Beneath Time and Reflection: The Shadow of Husserl in Michel Henry’s Non-Intentional Phenomenology

Claudia Serban


Ever since The Essence of Manifestation (1963), Michel Henry’s phenomenology
developed in a close dialogue with Husserl. This confrontation led Henry, in 1995,
to formulate the project of a “non-intentional phenomenology,” which would find
its point of departure in a quite simple question: is intentionality—the key feature
of consciousness and of lived experience as such in Husserl’s perspective—able to
ground itself? Does it provide its own foundation? If not, in what could its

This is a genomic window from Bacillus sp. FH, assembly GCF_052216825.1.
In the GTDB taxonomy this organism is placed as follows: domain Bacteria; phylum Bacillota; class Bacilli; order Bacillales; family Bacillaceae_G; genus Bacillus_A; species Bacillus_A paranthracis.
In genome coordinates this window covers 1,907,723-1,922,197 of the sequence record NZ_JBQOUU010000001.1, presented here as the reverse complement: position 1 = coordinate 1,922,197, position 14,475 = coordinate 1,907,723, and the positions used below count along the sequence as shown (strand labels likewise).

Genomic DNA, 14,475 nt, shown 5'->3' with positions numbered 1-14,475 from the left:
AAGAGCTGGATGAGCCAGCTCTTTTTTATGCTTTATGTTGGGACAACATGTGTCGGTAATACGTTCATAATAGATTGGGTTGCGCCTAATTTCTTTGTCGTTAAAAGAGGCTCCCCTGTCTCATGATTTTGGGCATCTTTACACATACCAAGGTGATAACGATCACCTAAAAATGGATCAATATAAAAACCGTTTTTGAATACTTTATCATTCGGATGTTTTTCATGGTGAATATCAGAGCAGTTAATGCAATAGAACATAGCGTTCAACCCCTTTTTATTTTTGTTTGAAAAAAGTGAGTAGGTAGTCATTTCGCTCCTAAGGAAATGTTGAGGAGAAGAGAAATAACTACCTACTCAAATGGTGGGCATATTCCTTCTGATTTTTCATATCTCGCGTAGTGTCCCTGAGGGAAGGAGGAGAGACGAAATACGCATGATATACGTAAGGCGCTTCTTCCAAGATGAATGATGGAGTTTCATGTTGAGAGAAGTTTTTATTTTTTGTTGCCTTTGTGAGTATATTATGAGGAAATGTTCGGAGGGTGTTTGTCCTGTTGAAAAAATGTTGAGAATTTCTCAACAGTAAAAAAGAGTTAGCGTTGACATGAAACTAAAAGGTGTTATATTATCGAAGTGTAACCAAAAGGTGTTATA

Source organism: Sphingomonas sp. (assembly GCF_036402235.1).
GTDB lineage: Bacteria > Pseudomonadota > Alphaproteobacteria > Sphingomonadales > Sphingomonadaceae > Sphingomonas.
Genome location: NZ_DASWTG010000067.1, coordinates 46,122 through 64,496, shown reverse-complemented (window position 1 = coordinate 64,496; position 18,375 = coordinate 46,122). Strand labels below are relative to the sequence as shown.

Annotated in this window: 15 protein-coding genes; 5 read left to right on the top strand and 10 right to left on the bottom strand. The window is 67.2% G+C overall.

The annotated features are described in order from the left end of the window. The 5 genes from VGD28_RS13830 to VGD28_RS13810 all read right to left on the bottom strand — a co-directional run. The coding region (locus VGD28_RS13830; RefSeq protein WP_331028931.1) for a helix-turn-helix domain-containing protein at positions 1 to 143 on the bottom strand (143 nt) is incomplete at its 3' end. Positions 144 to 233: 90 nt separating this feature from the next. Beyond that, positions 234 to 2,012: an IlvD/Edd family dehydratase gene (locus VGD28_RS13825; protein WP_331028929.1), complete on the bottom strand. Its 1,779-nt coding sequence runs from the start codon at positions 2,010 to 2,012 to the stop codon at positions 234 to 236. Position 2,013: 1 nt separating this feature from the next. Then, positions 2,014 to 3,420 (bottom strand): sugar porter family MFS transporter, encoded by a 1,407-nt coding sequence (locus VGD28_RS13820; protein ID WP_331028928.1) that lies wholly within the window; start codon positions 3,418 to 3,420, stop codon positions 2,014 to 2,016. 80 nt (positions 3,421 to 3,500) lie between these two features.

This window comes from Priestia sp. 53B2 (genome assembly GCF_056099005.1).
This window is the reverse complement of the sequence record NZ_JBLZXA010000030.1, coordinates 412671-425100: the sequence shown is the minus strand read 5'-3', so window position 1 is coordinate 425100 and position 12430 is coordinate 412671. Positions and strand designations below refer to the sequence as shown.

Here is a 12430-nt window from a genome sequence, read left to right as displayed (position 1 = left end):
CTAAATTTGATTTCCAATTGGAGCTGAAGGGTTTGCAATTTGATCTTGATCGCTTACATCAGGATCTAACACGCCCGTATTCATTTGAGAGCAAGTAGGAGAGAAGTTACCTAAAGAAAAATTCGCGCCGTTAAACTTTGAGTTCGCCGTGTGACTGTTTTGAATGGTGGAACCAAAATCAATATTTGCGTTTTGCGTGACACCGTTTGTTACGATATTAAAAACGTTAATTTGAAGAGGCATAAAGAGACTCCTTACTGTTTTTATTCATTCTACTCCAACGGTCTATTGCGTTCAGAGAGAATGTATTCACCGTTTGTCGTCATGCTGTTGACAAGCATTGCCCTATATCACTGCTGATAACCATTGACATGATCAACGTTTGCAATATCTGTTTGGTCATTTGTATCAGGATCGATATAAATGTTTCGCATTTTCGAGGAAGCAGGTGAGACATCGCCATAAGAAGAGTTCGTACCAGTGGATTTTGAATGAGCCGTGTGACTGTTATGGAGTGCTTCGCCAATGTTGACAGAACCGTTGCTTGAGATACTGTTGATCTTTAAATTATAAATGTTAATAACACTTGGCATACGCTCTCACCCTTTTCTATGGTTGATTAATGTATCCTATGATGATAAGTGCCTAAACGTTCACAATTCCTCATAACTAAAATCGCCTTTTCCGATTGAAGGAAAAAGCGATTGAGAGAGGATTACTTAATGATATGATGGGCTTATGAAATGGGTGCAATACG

possibility-condition be found? Henry’s gesture invites us not to a purely
descriptive attitude toward such intentional acts, but rather to an inquiry into their
origin and their inner ground, to submit them to a transcendental interrogation in
order to discover “what ultimately makes them possible."

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